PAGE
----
Sheriff Taylor ultimately outsmarts the overreaching state cops to catch the fugitive. He knows his town well enough to guess which back road the fugitive might use, to read the concern in an elderly woman’s voice and to direct the wanted man to a leaky row boat as an escape vessel, enabling the state police to pick him up without firing a shot.

And his work is not confined to crime. Sheriff Taylor is the kind of man who opens up for a drug store owner who is running late to work and helps an elderly woman deal with a new pharmacist who does not want to give her pills without a prescription. He helps a talented local guitarist who is making a nuisance of himself find a job with a traveling musician. When his housekeeper gets married, Sheriff Taylor performs the rites. His kindness and his sense of Mayberry matter far more than his capacity for violence.

Not only is this sort of work absent from contemporary pop culture about policing, the idea that such service to the community is not quite real police work lingers under two of the funnier and more thoughtful recent movies to engage with the idea of the idea of an escalated war on crime.

Both Hot Fuzz, a 2007 comedy from British director Edgar Wright, and 21 Jump Street, the 2012 reimagining by Christopher Miller and Phil Lord of the 1987-1991 television series, feature bumbling officers who dream of action-movie heroics rather than their mundane duties. Instead of disabusing their notions, both films indulge these characters by providing threats that demand a military-style response.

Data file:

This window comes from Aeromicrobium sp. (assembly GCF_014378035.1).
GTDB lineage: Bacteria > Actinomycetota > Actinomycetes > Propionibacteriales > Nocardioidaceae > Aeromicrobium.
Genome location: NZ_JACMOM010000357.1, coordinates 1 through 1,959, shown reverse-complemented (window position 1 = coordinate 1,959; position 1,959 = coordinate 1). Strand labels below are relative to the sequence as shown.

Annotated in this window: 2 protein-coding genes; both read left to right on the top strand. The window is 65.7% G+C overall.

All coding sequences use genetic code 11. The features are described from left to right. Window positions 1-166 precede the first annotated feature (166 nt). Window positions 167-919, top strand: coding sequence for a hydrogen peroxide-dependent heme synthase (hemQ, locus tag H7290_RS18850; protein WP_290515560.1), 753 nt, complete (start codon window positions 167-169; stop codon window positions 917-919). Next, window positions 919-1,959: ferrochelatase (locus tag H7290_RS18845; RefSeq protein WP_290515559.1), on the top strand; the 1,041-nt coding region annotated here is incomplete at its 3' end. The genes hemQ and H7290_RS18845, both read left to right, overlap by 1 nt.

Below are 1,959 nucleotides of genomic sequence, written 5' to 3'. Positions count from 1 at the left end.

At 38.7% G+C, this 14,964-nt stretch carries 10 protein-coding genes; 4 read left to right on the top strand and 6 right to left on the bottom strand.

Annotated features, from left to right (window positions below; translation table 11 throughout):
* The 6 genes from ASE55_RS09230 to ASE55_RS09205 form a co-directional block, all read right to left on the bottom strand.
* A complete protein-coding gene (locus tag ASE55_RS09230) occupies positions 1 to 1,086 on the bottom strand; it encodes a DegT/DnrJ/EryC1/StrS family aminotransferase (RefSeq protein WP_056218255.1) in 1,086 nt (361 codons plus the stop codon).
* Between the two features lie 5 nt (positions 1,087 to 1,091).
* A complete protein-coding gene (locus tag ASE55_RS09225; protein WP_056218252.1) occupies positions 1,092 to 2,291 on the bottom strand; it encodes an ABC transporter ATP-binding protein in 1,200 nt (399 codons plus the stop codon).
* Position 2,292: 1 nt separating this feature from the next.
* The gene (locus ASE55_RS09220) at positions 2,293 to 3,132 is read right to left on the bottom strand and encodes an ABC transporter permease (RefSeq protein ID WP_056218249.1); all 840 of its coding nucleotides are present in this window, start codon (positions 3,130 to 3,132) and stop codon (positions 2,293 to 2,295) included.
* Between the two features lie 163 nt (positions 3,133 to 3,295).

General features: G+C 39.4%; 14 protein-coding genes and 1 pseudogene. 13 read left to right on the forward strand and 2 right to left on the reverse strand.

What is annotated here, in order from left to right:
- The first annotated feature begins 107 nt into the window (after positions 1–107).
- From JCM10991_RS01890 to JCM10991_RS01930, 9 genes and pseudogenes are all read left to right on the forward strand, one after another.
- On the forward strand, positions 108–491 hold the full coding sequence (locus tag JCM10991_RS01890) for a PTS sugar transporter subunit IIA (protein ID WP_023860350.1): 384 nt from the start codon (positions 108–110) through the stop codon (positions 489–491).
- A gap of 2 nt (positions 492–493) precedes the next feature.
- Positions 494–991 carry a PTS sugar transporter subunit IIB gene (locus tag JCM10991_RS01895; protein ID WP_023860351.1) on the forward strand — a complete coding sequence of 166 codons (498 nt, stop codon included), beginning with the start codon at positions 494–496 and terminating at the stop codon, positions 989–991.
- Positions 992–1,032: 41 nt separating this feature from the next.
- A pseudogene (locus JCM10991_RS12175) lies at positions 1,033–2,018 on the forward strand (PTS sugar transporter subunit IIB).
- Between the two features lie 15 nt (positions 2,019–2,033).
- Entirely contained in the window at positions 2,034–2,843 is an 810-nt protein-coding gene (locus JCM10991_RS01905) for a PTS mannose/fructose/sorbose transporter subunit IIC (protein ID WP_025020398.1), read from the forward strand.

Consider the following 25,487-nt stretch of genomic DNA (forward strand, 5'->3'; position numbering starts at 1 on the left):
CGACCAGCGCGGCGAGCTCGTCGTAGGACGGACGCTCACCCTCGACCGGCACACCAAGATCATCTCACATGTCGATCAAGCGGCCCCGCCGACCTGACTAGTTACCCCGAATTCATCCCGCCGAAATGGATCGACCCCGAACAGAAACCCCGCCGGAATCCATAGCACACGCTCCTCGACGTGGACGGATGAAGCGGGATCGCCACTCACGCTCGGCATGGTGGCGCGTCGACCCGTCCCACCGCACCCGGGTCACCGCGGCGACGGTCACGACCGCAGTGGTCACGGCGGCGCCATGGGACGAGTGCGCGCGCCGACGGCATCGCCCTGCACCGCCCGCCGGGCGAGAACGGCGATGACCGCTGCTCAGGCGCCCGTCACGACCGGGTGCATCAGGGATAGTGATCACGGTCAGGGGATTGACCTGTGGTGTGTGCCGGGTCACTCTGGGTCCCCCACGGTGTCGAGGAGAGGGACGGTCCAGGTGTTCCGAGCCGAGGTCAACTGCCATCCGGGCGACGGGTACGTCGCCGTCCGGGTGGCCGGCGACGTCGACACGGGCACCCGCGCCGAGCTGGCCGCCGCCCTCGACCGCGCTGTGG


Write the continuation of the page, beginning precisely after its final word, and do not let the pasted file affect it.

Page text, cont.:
In Hot Fuzz, rural cop Danny Butterman (Nick Frost) is bitterly disappointed when Sgt. Nicholas Angel (Simon Pegg), a newcomer to the small town where Butterman grew up, fails to confirm the idea of urban police work that Butterman has gleaned from American movies like Point Break and Bad Boys II.

The joke of Hot Fuzz is that the over-the-top tactics and weapons Danny dreams of employing turn out to be necessary. A sinister cabal is murdering anyone who mars the small-town charm. Butterman, Angel and their fellow cops dust off their moldering riot gear, take a weapons cache out of evidence and lay waste to the criminals.

In 21 Jump Street, rookie cops Schmidt (Jonah Hill) and Jenko (Channing Tatum) are bitterly disappointed when they are assigned to patrol a local park. When action arrives, they lack the basic competence to respond. After they arrest a drug dealer, he has to be released because Schmidt and Jenko forget to read the man his Miranda rights. But their dream of action heroism redeems them. The drug dealers reappear, and Schmidt and Jenko are the only people who are strapped up with enough weaponry to defeat them.

These are the movies that are actually engaging with the idea of police escalation rather than simply adopting such tactics in the name of exciting action sequences.